Brett McGurk, the US special envoy to the anti-Islamic State group coalition, has resigned.
His resignation wraps up a chaotic week that saw the departure of Defense Secretary Jim Mattis and Donald Trump’s stunning decision to pull troops from Syria. McGurk’s resignation, effective December 31, comes on the heels of Mattis’s decision to quit the Trump administration over key disagreements with the US president, notably the Syria withdrawal.
Just last week McGurk, a Barack Obama appointee whom Trump kept on, said “nobody is declaring a mission accomplished” in the battle against IS just days before the president blindsided politicians and allies with his announcement of victory against the jihadist movement.
Trump who had postponed his holiday vacation as failed budget talks triggered a partial US government shutdown again on Saturday said “ISIS is largely defeated.” “When I became President, ISIS was going wild,” the president tweeted. “Now ISIS is largely defeated and other local countries, including Turkey, should be able to easily take care of whatever remains. We’re coming home!”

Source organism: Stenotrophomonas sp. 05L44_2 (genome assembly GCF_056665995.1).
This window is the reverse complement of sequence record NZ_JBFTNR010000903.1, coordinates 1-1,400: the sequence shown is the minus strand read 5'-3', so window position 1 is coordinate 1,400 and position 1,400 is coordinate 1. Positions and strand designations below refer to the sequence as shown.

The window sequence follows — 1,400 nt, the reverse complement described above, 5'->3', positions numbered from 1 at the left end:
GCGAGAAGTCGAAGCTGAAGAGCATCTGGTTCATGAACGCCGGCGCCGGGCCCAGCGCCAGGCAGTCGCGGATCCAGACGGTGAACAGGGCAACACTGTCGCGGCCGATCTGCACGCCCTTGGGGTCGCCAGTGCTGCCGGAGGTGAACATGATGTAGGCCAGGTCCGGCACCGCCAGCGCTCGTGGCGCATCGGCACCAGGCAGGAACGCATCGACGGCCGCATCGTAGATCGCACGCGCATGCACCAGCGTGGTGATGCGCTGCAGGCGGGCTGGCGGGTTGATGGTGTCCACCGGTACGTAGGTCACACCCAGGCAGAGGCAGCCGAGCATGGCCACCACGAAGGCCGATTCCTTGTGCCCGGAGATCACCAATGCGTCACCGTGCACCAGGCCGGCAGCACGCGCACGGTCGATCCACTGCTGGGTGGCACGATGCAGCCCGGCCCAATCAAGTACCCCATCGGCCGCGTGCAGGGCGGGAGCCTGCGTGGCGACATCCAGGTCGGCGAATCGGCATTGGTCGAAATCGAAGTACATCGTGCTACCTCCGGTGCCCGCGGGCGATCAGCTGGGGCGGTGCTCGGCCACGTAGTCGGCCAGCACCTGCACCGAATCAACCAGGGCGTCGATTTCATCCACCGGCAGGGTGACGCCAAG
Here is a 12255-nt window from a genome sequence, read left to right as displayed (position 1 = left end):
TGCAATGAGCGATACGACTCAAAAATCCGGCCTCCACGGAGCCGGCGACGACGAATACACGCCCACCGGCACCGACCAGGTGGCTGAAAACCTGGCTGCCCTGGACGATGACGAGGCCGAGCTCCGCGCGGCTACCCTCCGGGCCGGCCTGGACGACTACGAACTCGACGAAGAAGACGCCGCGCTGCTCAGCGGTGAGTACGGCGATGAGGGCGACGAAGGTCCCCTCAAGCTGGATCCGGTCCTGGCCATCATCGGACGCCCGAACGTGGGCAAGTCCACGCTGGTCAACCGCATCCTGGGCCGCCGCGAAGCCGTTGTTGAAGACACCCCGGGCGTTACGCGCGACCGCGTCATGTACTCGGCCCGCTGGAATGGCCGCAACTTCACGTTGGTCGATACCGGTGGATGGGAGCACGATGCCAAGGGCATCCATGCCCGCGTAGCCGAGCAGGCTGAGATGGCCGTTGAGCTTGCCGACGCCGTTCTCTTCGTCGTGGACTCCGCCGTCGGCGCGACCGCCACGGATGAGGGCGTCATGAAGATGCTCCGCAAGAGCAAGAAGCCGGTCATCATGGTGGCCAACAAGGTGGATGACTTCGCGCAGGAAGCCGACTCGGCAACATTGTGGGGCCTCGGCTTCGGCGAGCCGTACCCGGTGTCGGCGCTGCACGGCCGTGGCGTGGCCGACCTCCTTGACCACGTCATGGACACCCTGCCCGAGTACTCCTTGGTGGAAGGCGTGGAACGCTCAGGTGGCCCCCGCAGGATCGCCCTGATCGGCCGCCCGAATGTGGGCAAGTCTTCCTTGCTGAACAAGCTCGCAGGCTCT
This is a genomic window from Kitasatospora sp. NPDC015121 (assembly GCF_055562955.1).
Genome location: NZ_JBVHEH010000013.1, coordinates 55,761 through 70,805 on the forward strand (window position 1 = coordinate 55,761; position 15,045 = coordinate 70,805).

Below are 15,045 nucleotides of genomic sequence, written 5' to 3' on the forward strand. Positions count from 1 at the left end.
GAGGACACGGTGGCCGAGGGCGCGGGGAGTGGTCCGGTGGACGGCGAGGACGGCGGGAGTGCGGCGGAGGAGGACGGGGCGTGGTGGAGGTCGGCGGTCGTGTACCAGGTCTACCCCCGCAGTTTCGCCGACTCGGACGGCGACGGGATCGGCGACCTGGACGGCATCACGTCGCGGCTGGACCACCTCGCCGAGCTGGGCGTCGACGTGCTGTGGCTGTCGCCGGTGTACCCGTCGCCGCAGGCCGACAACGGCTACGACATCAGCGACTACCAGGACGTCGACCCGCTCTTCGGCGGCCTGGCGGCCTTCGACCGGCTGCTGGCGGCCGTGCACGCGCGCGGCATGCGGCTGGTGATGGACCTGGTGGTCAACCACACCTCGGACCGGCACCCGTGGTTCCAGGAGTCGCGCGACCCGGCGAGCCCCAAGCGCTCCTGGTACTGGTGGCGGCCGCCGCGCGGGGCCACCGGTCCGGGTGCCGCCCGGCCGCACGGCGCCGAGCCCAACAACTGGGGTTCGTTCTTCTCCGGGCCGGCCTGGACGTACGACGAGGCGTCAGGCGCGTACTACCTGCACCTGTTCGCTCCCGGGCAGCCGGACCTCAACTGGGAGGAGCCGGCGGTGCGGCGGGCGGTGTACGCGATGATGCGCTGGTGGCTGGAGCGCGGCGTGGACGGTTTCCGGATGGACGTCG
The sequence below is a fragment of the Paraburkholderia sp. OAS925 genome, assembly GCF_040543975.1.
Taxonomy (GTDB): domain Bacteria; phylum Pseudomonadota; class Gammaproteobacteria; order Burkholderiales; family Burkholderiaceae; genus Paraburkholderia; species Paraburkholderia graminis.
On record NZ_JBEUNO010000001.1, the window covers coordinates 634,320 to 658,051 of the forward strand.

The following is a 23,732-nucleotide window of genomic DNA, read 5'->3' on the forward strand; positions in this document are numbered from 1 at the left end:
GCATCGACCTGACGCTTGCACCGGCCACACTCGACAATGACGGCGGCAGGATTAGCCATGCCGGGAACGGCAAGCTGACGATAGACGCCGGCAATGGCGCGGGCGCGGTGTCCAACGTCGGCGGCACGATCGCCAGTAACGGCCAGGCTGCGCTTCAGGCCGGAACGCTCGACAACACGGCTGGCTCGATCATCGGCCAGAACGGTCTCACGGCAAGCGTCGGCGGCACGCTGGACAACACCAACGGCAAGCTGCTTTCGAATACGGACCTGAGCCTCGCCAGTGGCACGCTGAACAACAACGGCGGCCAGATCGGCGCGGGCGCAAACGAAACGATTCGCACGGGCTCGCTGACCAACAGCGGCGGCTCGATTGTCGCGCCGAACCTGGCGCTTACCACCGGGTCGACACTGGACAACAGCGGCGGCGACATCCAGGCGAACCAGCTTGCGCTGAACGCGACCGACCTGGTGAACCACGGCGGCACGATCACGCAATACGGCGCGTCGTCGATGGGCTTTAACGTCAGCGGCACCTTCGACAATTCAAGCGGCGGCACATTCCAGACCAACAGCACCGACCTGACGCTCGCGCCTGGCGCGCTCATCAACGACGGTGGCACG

McGurk, 45, was set to leave his position in February, but reportedly felt he could no longer continue in the job after Trump’s declaration and on Friday evening informed Secretary of State Mike Pompeo of his intention to wrap up at year’s end. His conclusion mirrored that of Mattis, who was seen as a voice of moderation in the mercurial Trump White House and quit after telling the president he could not go along with the Syria decision.
McGurk has served as the US envoy to the Global Coalition to Defeat ISIS, another acronym for the jihadist group, since 2015. He also served as the deputy assistant secretary of state for Iraq and Iran, and worked under Republican George W. Bush as a senior official on Iraq and Afghanistan.